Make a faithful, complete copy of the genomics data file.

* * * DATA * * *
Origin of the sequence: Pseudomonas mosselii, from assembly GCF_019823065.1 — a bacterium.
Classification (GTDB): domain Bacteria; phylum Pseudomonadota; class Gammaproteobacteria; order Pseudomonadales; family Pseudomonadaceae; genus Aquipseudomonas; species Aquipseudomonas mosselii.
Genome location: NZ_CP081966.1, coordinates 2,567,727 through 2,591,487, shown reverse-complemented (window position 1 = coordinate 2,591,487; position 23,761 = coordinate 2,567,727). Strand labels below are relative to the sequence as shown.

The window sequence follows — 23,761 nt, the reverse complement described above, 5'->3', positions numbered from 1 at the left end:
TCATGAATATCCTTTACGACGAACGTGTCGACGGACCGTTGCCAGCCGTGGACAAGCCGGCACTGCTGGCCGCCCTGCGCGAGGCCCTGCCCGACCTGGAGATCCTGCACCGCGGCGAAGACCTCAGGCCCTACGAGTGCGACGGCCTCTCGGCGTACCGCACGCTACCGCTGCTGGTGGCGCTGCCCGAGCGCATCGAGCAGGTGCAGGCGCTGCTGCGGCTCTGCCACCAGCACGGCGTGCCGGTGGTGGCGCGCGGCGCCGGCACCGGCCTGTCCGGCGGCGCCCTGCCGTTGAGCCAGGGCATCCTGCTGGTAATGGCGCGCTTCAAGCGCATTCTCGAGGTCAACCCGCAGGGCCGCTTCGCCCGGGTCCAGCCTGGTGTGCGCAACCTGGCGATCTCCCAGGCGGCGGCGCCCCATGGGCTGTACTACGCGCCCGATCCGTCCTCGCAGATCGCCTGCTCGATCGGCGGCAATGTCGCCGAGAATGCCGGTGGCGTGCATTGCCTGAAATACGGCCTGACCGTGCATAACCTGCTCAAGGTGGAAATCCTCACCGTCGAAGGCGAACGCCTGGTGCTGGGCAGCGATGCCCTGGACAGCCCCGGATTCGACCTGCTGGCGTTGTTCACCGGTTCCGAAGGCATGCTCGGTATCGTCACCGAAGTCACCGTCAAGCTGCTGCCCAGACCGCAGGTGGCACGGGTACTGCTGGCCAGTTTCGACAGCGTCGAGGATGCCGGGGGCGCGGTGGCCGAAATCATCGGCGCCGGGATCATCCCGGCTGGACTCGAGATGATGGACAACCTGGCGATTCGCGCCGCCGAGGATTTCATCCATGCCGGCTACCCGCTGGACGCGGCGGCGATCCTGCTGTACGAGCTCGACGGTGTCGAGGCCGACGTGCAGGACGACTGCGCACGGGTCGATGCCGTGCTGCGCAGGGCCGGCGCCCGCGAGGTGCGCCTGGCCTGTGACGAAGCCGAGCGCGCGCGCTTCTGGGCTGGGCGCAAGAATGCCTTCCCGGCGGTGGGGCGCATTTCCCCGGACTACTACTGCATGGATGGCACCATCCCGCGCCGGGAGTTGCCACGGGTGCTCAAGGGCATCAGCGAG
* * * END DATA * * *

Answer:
Origin of the sequence: Pseudomonas mosselii, from assembly GCF_019823065.1 — a bacterium.
Classification (GTDB): domain Bacteria; phylum Pseudomonadota; class Gammaproteobacteria; order Pseudomonadales; family Pseudomonadaceae; genus Aquipseudomonas; species Aquipseudomonas mosselii.
Genome location: NZ_CP081966.1, coordinates 2,567,727 through 2,591,487, shown reverse-complemented (window position 1 = coordinate 2,591,487; position 23,761 = coordinate 2,567,727). Strand labels below are relative to the sequence as shown.

The window sequence follows — 23,761 nt, the reverse complement described above, 5'->3', positions numbered from 1 at the left end:
TCATGAATATCCTTTACGACGAACGTGTCGACGGACCGTTGCCAGCCGTGGACAAGCCGGCACTGCTGGCCGCCCTGCGCGAGGCCCTGCCCGACCTGGAGATCCTGCACCGCGGCGAAGACCTCAGGCCCTACGAGTGCGACGGCCTCTCGGCGTACCGCACGCTACCGCTGCTGGTGGCGCTGCCCGAGCGCATCGAGCAGGTGCAGGCGCTGCTGCGGCTCTGCCACCAGCACGGCGTGCCGGTGGTGGCGCGCGGCGCCGGCACCGGCCTGTCCGGCGGCGCCCTGCCGTTGAGCCAGGGCATCCTGCTGGTAATGGCGCGCTTCAAGCGCATTCTCGAGGTCAACCCGCAGGGCCGCTTCGCCCGGGTCCAGCCTGGTGTGCGCAACCTGGCGATCTCCCAGGCGGCGGCGCCCCATGGGCTGTACTACGCGCCCGATCCGTCCTCGCAGATCGCCTGCTCGATCGGCGGCAATGTCGCCGAGAATGCCGGTGGCGTGCATTGCCTGAAATACGGCCTGACCGTGCATAACCTGCTCAAGGTGGAAATCCTCACCGTCGAAGGCGAACGCCTGGTGCTGGGCAGCGATGCCCTGGACAGCCCCGGATTCGACCTGCTGGCGTTGTTCACCGGTTCCGAAGGCATGCTCGGTATCGTCACCGAAGTCACCGTCAAGCTGCTGCCCAGACCGCAGGTGGCACGGGTACTGCTGGCCAGTTTCGACAGCGTCGAGGATGCCGGGGGCGCGGTGGCCGAAATCATCGGCGCCGGGATCATCCCGGCTGGACTCGAGATGATGGACAACCTGGCGATTCGCGCCGCCGAGGATTTCATCCATGCCGGCTACCCGCTGGACGCGGCGGCGATCCTGCTGTACGAGCTCGACGGTGTCGAGGCCGACGTGCAGGACGACTGCGCACGGGTCGATGCCGTGCTGCGCAGGGCCGGCGCCCGCGAGGTGCGCCTGGCCTGTGACGAAGCCGAGCGCGCGCGCTTCTGGGCTGGGCGCAAGAATGCCTTCCCGGCGGTGGGGCGCATTTCCCCGGACTACTACTGCATGGATGGCACCATCCCGCGCCGGGAGTTGCCACGGGTGCTCAAGGGCATCAGCGAG